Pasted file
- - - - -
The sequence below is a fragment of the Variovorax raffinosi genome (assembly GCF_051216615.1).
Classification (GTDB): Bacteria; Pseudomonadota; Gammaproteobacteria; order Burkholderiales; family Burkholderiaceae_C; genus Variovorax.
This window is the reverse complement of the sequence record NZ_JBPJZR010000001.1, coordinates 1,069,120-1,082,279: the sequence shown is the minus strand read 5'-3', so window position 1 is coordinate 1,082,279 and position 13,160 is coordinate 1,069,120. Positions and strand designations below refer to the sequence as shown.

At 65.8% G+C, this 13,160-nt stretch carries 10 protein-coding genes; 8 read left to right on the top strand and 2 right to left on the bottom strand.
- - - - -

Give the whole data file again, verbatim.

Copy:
The sequence below is a fragment of the Variovorax raffinosi genome (assembly GCF_051216615.1).
Classification (GTDB): Bacteria; Pseudomonadota; Gammaproteobacteria; order Burkholderiales; family Burkholderiaceae_C; genus Variovorax.
This window is the reverse complement of the sequence record NZ_JBPJZR010000001.1, coordinates 1,069,120-1,082,279: the sequence shown is the minus strand read 5'-3', so window position 1 is coordinate 1,082,279 and position 13,160 is coordinate 1,069,120. Positions and strand designations below refer to the sequence as shown.

At 65.8% G+C, this 13,160-nt stretch carries 10 protein-coding genes; 8 read left to right on the top strand and 2 right to left on the bottom strand.